The Roger Stone sentencing uproar is deeply important, and not because it’s another Trump “scandal.” Rather, it’s a clash that was always coming—the moment at which an ungoverned bureaucracy smacked up against Attorney General William Barr’s promise to restore equal justice and accountability at the Justice Department.
Democrats and the media are in a tizzy over the department leadership’s Tuesday decision to file a sentencing memo calling for Mr. Stone to receive a shorter prison sentence than four line prosecutors originally recommended. The reversal came not long after President Trump tweeted his own outrage over the initial sentencing memo, leading to the inevitable conspiracy theories and calls for investigation.
Democrats claimed Mr. Trump politically interfered with justice, bullying the department into going easy on a political crony. Senate Minority Leader Chuck Schumer proclaims “a crisis in the rule of law.” Rep. Adam Schiff (D., Impeachment) declared another “abuse of power.” The press is casting it as Example A of how a postacquittal Trump feels emboldened to ignore the law.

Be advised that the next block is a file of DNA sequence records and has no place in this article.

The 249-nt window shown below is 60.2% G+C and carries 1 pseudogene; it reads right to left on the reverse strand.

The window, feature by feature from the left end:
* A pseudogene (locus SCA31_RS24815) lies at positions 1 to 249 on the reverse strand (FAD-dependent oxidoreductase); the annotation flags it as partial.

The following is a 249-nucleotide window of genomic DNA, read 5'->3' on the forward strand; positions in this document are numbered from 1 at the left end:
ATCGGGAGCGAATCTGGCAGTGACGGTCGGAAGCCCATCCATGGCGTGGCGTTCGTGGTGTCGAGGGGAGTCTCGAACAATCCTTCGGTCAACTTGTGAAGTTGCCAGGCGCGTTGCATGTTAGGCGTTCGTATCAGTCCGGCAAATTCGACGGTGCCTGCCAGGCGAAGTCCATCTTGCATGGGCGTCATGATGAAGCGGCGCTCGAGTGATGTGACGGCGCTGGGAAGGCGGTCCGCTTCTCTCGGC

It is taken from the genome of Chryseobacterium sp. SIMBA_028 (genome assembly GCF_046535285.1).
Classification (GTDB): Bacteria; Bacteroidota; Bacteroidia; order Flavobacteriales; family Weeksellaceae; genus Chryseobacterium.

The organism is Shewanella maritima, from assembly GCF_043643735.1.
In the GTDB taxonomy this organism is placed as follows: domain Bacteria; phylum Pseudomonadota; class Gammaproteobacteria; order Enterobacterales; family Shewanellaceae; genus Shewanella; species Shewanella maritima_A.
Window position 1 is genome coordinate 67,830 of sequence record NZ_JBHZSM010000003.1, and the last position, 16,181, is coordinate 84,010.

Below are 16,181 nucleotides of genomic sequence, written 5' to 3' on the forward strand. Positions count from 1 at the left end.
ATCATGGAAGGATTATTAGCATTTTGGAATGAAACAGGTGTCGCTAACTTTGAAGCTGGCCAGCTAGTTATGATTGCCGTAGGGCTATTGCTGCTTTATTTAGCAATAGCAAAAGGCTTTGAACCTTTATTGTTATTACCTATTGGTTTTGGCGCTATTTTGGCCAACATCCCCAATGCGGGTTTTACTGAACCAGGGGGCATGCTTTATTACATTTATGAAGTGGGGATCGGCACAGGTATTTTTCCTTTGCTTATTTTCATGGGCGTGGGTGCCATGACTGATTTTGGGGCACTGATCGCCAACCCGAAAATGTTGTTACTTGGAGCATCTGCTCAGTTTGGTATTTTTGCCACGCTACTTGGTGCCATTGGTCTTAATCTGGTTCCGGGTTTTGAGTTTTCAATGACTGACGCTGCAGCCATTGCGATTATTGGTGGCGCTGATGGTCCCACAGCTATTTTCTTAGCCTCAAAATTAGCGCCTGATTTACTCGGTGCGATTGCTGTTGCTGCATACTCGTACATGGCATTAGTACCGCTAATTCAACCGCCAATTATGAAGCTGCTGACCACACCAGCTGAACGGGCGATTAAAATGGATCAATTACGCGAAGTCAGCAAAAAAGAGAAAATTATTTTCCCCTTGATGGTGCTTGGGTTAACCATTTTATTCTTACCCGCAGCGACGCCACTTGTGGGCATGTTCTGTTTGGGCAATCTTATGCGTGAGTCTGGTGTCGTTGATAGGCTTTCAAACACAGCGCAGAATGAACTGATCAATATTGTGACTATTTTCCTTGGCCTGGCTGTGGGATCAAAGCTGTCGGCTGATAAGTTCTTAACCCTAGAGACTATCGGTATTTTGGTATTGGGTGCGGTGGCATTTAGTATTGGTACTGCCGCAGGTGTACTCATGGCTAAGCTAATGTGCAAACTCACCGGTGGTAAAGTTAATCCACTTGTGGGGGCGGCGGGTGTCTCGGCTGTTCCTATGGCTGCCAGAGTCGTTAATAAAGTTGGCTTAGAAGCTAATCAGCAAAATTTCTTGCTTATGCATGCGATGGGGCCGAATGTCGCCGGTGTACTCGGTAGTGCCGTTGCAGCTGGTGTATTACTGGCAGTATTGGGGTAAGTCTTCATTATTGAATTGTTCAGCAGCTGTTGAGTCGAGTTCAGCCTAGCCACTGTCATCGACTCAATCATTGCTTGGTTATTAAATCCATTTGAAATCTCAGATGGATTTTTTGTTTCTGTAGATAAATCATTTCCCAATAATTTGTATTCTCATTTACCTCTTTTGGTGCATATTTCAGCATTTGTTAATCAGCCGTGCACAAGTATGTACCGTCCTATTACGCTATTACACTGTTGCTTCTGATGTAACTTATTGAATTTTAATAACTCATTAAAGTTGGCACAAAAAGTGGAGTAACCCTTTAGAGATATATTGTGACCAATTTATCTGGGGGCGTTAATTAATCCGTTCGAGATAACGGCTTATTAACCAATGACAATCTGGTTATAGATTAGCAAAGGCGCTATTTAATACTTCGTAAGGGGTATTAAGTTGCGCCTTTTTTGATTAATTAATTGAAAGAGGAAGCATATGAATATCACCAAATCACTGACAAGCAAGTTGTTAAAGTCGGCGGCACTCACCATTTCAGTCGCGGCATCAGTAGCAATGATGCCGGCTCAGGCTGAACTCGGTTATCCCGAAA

This has it entirely backward. Here’s what actually happened: Justice sources tell me that interim U.S. Attorney Tim Shea had told the department’s leadership he and other career officials in the office felt the proposed sentence was excessive. As the deadline for the filing neared, the prosecutors on the case nonetheless threatened to withdraw from the case unless they got their demands for these stiffest of penalties. Mr. Shea—new to the job—suffered a moment of cowardice and submitted to this ultimatum. The filing took Justice Department leaders by surprise, and the decision to reverse was made well before Mr. Trump tweeted, and with no communication with the White House. The revised filing, meanwhile, had the signature of the acting supervisor of the office’s criminal division, who is a career civil servant, not a political appointee.